Turn the Source into a Problem
Posted on May 20, 2013
In my previous post on the Global Archivalities Research Network, I described the recent virtual conference and the range of topics discussed. The concept of addressing the “social logics” of the archive was compelling, and it helps to reframe the discourse involving archival studies as one of complexity and imagination.
Another interesting concept, presented at the virtual conference by Dr. Filippo De Vivo, was “to turn the source into the problem.” By this, De Vivo meant to consider how the abundance and variety of archives across the globe could be a point of convergence rather than a point of apprehension. Instead of being overwhelmed by the immensity of the task, scholars should move even further into the myriad dynamics of archival networks, considering multiple agencies and pathways despite a lack of clear boundaries.
De Vivo considered this move toward an even more open concept of the archive as a strategy used successfully by historians of the book. By “enlarging the scope of the research” historians of the book, as noted by De Vivo, were able to create a field of research that was wide enough and inclusive enough to contain within itself multiple dimensions of study. In this case, relevance comes not from precisely describing the task at hand within certain academic limits, but instead by motioning to the immensity of the task and welcoming new interpretations. Indeed, this is the direction that Global Archivalities is taking by considering what might be referred to as non-traditional archives, non-archived archives, and archives outside of state control.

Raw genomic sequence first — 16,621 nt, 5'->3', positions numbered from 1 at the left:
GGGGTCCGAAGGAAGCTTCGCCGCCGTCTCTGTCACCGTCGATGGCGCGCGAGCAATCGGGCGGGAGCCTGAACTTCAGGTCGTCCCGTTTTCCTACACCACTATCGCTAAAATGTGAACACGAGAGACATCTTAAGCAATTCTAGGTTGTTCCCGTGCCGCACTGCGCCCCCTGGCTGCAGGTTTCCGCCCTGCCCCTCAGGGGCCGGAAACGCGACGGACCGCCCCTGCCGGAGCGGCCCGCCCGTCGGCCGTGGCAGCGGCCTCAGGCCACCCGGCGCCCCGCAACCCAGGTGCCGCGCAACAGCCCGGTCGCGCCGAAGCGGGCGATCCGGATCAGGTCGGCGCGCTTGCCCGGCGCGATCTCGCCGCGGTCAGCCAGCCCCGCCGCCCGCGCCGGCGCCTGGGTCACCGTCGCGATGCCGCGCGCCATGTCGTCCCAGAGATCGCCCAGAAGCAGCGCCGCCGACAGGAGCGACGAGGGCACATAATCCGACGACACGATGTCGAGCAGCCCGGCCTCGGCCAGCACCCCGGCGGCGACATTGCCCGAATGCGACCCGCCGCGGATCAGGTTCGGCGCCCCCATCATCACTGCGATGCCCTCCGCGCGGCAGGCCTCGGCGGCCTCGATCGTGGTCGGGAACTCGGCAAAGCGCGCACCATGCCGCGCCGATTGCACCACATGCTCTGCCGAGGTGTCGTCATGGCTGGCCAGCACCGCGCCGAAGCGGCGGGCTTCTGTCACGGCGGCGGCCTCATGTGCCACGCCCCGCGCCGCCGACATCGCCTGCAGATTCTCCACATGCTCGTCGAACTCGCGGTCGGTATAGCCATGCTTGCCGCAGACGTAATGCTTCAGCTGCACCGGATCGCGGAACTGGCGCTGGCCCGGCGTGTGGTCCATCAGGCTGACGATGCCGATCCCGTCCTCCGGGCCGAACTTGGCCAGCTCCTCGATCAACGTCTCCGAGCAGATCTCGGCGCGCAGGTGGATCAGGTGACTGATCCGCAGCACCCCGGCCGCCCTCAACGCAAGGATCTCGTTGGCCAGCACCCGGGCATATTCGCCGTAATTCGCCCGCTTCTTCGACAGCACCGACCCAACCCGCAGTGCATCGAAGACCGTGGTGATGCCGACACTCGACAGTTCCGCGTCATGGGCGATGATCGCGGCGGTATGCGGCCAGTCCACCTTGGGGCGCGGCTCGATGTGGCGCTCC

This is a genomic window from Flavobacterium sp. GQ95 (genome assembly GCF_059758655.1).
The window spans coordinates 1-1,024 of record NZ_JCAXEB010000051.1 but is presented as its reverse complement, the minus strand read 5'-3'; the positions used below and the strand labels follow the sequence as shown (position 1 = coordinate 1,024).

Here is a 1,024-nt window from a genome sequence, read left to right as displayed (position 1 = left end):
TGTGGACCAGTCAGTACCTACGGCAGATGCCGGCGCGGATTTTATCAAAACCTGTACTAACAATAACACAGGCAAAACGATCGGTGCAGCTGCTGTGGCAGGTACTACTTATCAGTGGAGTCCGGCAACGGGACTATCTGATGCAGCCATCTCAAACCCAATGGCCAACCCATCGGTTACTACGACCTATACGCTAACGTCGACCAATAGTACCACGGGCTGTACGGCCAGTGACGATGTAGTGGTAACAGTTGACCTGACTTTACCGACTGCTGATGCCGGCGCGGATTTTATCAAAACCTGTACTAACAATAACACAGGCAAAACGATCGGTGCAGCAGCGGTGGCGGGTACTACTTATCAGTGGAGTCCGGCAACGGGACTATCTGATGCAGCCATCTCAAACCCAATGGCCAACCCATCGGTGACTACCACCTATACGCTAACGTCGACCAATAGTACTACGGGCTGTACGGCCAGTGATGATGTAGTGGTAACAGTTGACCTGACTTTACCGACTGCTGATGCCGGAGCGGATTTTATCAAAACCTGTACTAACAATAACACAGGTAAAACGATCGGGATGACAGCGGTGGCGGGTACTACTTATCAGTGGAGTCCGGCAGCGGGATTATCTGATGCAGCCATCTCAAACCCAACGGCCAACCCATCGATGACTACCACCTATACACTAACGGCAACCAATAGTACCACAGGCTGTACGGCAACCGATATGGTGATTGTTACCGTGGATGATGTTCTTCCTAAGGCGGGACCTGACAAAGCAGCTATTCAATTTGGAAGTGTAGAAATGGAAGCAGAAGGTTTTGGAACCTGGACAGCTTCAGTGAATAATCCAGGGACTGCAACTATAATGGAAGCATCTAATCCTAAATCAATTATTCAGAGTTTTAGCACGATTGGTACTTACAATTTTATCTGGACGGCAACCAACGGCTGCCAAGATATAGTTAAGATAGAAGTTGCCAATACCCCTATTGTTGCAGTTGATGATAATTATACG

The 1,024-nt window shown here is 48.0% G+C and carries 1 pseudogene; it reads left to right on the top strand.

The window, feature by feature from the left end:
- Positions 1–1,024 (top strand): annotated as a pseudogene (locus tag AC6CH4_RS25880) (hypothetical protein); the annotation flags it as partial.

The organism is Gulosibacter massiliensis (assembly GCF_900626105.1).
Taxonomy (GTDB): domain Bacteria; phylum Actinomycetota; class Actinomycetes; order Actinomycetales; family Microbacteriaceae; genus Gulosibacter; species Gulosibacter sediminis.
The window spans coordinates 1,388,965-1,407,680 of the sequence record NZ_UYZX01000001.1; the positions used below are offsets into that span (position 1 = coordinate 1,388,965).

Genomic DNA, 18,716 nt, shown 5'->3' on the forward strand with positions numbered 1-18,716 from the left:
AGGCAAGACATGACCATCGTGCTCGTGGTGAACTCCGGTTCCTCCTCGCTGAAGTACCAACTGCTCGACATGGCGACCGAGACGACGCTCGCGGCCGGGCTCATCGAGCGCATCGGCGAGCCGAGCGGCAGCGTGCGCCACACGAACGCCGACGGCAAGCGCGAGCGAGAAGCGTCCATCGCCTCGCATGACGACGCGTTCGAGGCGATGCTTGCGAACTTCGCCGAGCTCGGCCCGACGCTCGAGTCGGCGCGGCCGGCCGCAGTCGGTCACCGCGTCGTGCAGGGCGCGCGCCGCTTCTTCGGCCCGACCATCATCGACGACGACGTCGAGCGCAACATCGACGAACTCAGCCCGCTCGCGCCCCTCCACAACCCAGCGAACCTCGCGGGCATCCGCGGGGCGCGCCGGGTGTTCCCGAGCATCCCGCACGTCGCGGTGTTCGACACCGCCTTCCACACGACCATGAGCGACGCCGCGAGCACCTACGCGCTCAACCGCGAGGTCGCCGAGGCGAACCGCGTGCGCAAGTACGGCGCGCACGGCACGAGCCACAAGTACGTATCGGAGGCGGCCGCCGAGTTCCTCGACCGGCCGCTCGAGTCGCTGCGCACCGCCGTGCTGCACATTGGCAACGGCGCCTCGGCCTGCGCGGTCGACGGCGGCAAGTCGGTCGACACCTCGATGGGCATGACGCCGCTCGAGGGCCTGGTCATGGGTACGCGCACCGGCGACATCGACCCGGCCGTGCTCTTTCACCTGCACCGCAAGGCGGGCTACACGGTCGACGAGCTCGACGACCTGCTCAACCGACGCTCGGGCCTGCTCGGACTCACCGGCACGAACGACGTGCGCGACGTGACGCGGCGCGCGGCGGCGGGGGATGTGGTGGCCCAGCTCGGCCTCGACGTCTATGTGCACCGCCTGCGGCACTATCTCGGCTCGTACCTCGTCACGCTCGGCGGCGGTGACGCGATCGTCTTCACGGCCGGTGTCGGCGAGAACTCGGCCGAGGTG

At our recent Material Cultures of the Book meeting at UCR, we discussed some of these very issues regarding archives, but in the frame of book history. The title of Heather Van Mouwerik’s post about this gathering, “Fixity in an Ephemeral Meeting,” speaks to the problem of defining books or texts with any concrete sense. However, rather than falling into a pit of despair we concentrated on the possibilities of research, and how the concept of the book itself can be a point of study.